El Niño study led by Murtugudde featured in IndiaWest

Dr. Raghu Murtugudde, ESSIC and AOSC Professor, and an undergraduate student, have uncovered a major new finding about El Niño – the cyclical climate event that can appear every two to seven years, sometimes with major global weather impacts such as massive flooding and severe droughts.

The study, published online last month in Nature Climate Change, reveals a previously unrecognized sign of a looming El Niño that can be detected up to 18 months in advance, nine months earlier than current forecasting models allow, according to IndiaWest.


Murtugudde and Nandini Ramesh, who was an undergraduate student at the Divecha Centre for Climate Change, Indian Institute of Science, Bangalore when the research was performed, told IndiaWest their new clue to the beginning of an El Niño lies in the discharge of massive volumes of sub-surface warm water from the equatorial western Pacific Ocean north of Australia.


“Our new study shows that during the time between two El Niños warm waters accumulate below the surface at that point in the Pacific and then begin to discharge towards the west nearly 18 months before the December-January appearance of a new El Niño, when surface warming occurs at the International Dateline,” Murtugudde told IndiaWest.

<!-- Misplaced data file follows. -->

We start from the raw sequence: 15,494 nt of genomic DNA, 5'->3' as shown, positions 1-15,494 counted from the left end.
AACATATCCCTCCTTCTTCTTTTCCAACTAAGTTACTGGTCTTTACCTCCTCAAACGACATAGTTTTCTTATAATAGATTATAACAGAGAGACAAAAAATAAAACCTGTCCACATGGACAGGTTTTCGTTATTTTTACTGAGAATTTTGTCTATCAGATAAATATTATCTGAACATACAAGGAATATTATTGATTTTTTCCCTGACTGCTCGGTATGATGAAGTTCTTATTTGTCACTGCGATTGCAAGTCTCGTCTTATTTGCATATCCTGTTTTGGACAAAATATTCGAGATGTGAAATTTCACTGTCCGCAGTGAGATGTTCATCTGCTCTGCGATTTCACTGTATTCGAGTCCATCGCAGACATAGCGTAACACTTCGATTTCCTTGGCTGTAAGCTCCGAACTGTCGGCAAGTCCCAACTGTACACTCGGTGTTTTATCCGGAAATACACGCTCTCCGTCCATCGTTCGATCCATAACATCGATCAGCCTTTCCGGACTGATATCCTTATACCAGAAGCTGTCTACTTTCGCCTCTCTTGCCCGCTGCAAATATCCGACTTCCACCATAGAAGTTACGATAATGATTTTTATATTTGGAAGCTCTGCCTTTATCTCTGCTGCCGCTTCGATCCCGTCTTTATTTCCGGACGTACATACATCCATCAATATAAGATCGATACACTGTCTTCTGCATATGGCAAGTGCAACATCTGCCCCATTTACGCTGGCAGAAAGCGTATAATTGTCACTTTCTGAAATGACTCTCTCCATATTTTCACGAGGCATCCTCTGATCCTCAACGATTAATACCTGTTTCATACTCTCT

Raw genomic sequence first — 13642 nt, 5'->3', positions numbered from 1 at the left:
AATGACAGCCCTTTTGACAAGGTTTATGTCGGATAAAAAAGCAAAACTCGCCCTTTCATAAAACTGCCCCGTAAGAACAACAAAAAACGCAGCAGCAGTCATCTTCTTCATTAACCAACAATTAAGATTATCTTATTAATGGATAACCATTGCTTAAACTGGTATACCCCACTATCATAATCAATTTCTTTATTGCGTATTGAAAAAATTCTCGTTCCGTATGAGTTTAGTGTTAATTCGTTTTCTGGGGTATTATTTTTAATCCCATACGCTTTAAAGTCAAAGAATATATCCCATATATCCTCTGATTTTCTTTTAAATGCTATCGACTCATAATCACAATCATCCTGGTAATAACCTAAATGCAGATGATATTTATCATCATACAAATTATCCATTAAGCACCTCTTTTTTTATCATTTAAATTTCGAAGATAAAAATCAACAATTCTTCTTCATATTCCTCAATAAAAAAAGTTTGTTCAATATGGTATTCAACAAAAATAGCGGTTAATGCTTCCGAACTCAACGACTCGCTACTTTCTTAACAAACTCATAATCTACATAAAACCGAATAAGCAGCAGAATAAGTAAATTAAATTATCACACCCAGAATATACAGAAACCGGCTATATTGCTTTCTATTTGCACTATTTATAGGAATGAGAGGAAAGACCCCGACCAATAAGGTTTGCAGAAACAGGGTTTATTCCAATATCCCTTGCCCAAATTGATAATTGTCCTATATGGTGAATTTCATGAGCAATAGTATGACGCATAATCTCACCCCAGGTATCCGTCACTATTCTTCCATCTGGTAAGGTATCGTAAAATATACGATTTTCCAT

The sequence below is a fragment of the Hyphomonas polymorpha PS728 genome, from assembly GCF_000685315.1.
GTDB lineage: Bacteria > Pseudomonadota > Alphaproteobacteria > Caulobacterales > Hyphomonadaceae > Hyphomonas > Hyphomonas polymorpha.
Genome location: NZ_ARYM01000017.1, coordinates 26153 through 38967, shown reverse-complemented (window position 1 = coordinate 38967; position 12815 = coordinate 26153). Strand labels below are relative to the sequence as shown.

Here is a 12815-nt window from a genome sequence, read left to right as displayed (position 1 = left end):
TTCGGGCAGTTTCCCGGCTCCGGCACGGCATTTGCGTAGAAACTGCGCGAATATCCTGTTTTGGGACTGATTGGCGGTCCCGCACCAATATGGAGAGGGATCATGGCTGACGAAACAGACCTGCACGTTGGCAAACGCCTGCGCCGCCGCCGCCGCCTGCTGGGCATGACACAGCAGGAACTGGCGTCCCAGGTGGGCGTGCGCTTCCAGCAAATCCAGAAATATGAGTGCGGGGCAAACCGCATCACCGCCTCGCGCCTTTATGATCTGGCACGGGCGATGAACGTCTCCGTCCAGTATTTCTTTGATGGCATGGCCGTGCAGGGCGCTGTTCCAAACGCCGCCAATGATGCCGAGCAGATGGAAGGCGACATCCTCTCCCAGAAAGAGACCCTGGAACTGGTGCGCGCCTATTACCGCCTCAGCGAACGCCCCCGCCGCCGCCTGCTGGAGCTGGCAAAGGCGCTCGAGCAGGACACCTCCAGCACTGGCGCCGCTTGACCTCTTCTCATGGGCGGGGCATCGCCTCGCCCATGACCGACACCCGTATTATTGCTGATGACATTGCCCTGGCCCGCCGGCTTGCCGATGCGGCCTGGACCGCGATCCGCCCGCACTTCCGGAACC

“We found that this immaculate conception of El Niño with a gestation period of 18 months remains identical for all flavors [types] of El Niño and appears to be the most fundamental process that drives El Niños,” Murtugudde said.


Scientists have known for four decades that El Niño events appear when waters in the tropical eastern Pacific start to warm, according to the article. However, researchers have struggled to understand the early steps in this process even as they have watched three significant shifts, or flavors, in El Niños during the past 40 years, with the latest occurring since 2000.

“This is an exciting result that provides a new paradigm for understanding and predicting El Niños and for understanding the impact of global warming on El Niños,” said Murtugudde told IndiaWest. “It has the potential for offering a way forward to predict El Niño with a significant lead time of over a year and also provides a caution against simple models that use statistical approaches of surface expressions of El Niño to make El Niño predictions.”